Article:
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How to setup MySQL server 8.0 on Debian based systems


MySQL is an open-source relational database management system (RDBMS) with a client-server model.


In Debian 10, MariaDB, a community fork of the MySQL project, is packaged as the default MySQL variant. Although MariaDB works well in most cases, if you want features that are only available in Oracle MySQL, you can install and use packages from the repository maintained by the MySQL developers.


To install the latest version of MySQL, we will add this repository, install the MySQL software itself, secure the installation, and finally verify that MySQL is running and responding to commands.


We will show you how to install MySQL-server on Debian-like operating systems such as Debian 9/10, Ubuntu 18/19/20.


!!! All commands are executed in privileged mode. To enter it, you need to execute the command

sudo -s

Step 1 - Add software repositories

Update the local package:

apt update

Download using the command wget the latest MySQL .deb package from the official site.


Find the Download button in the lower-right corner and click through to the next page. This page will prompt you to log in or sign up for an Oracle web account. We can skip that and instead look for the link that says No thanks, just start my download. Right-click the link and select Copy Link Address (this option may be worded differently, depending on your browser).


Then let's install the downloaded file

dpkg -i mysql-apt-config*

Configure the package, MySQL server & cluster -  choose mysql-8.0

The last parameters stay by default


Refresh your apt package cache to make the new software packages available

apt update

Step 2 - Install MySQL-server

apt install mysql-server

During installation, you will be asked to enter the root password. We highly recommend entering a complex password:
- letters of different register
- numbers and specials symbols
- at least 8 characters long


Also, installation ask about authentication plugin, and we recommend Use Legacy authentication method (because the caching_sha2_password server-side plugin is not implemented in MySQL 5.7).

Now MySQL server should be installed, let's check:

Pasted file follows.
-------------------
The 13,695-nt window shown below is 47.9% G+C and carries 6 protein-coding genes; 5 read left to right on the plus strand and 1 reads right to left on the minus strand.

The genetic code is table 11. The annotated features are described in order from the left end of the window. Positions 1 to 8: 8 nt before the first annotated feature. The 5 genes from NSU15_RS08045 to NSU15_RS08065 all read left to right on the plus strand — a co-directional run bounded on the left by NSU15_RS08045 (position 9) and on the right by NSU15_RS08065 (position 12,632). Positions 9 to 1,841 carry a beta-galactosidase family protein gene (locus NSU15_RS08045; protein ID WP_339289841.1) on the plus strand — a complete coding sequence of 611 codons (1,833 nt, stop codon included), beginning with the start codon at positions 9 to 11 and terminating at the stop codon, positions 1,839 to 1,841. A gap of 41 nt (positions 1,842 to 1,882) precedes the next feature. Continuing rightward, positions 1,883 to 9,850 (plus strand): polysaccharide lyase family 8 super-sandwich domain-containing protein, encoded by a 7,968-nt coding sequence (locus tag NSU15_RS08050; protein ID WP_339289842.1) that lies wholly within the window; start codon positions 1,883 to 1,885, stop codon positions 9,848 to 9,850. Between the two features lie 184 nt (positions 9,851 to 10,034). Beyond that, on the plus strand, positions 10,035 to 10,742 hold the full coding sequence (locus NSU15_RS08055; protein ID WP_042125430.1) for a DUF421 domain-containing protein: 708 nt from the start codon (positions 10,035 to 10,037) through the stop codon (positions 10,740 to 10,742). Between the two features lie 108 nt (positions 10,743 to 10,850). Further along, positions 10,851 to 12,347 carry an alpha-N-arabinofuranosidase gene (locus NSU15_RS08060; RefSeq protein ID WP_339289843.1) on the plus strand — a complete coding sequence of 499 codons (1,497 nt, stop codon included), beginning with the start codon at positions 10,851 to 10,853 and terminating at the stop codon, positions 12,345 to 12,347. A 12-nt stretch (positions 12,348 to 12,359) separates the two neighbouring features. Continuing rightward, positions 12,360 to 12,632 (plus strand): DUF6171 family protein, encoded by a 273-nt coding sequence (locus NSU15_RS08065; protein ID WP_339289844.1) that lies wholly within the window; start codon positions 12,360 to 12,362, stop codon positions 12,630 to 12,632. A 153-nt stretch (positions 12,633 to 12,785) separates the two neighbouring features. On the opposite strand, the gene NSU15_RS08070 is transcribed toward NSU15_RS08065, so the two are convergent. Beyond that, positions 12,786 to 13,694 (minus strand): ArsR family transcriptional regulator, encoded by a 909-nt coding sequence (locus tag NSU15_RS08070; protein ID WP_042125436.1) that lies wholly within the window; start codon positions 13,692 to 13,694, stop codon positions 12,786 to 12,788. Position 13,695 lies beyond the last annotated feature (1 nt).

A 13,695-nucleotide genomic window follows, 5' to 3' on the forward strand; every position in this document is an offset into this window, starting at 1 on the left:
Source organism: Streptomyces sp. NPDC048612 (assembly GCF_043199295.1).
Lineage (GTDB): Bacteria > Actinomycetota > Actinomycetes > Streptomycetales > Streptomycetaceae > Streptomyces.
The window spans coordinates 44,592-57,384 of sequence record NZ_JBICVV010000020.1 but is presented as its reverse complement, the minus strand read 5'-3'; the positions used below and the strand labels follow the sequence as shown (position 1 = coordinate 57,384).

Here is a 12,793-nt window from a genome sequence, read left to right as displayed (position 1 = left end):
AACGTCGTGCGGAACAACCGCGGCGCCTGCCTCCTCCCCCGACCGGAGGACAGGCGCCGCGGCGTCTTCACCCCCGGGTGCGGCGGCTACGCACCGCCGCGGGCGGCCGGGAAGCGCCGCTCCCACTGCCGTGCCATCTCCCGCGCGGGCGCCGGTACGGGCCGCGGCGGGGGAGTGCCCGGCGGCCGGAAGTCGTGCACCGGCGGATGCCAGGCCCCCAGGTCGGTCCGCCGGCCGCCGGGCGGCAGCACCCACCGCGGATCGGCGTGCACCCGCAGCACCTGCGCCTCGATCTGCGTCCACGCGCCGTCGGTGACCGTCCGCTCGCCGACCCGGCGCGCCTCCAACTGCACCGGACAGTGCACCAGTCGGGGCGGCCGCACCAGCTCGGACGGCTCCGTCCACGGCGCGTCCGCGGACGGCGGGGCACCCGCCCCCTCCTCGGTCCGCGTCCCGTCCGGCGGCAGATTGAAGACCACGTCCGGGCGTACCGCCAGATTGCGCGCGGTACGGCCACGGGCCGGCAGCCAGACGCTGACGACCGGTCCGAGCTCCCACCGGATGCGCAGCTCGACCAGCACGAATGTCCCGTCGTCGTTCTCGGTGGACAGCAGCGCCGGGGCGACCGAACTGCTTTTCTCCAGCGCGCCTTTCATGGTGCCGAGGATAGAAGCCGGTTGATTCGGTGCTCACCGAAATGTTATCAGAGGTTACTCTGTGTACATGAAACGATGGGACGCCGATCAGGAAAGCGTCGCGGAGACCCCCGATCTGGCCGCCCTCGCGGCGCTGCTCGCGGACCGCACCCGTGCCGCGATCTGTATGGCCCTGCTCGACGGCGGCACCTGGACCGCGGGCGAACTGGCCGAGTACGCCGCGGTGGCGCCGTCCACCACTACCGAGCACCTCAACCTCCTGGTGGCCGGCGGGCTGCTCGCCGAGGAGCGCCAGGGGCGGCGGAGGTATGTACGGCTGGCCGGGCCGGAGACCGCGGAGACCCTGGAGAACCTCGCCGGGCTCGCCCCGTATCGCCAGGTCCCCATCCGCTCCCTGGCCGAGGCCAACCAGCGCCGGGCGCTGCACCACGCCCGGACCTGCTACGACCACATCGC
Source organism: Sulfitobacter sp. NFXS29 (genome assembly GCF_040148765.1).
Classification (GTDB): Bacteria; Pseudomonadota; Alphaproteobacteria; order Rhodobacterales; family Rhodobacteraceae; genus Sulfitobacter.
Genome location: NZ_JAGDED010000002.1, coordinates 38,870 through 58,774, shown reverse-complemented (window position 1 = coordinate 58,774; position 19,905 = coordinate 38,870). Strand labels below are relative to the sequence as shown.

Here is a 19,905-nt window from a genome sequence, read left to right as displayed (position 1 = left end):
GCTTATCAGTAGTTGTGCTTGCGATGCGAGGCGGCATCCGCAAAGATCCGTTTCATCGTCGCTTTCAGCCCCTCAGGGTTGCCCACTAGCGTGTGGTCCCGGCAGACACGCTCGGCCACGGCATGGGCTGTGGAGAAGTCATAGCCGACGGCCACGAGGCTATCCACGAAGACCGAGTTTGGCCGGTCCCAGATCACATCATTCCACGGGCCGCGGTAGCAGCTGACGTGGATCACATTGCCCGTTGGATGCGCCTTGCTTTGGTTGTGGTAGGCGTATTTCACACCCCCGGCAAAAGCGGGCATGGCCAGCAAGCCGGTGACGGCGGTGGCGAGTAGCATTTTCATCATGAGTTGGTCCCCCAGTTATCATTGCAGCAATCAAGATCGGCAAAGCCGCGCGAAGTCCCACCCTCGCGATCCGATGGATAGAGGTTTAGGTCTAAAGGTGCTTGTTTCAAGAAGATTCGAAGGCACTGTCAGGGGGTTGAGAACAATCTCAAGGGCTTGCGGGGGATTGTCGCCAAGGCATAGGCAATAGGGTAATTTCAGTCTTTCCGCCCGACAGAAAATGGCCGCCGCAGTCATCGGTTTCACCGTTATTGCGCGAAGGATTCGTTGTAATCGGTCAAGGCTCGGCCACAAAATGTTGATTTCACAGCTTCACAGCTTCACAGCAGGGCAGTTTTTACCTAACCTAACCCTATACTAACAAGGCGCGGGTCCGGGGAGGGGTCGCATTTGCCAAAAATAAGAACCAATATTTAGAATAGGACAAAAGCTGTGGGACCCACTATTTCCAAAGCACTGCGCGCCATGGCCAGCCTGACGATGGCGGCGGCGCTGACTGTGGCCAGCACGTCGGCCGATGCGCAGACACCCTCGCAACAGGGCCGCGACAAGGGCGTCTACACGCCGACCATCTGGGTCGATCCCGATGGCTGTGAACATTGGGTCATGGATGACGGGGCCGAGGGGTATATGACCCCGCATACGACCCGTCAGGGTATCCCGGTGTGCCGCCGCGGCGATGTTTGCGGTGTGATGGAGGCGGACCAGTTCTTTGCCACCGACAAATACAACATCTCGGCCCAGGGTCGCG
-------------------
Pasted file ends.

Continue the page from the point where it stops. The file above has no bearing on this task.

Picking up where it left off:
systemctl status mysql

Step 3 - Recommend security setting

Then we recommend do security-related updates on our new install using the command


First, the installation asks about VALIDATE PASSWORD COMPONENT can be used to test passwords and improve security. It checks the strength of password and allows the users to set only those passwords which are secure enough. Would you like to setup VALIDATE PASSWORD component?

Type Y

There are three levels of password validation policy:

LOW    Length >= 8
MEDIUM Length >= 8, numeric, mixed case, and special characters
STRONG Length >= 8, numeric, mixed case, special characters and dictionary file

Please enter 0 = LOW, 1 = MEDIUM and 2 = STRONG: 

Type 1 Medium (It will be enough)

The next question about anonymous users:

By default, a MySQL installation has an anonymous user, allowing anyone to log into MySQL without having to have a user account created for them. This is intended only for testing, and to make the installation go a bit smoother. You should remove them before moving into a production environment. Remove anonymous users?

Type Y

The next one about remotely root login:

Normally, root should only be allowed to connect from 'localhost'. This ensures that someone cannot guess at the root password from the network. Disallow root login remotely?

Type Y (We highly recommend)

Then, remove the default test database:

By default, MySQL comes with a database named 'test' that anyone can access. This is also intended only for testing, and should be removed before moving into a production environment. Remove test database and access to it?

Type Y

The last one - reload privilege

Type Y


All done!

Now our MySQL installation is reasonably secured. Let’s test it again by running a client that connects to the server and returns some information.

Create date 27.11.2020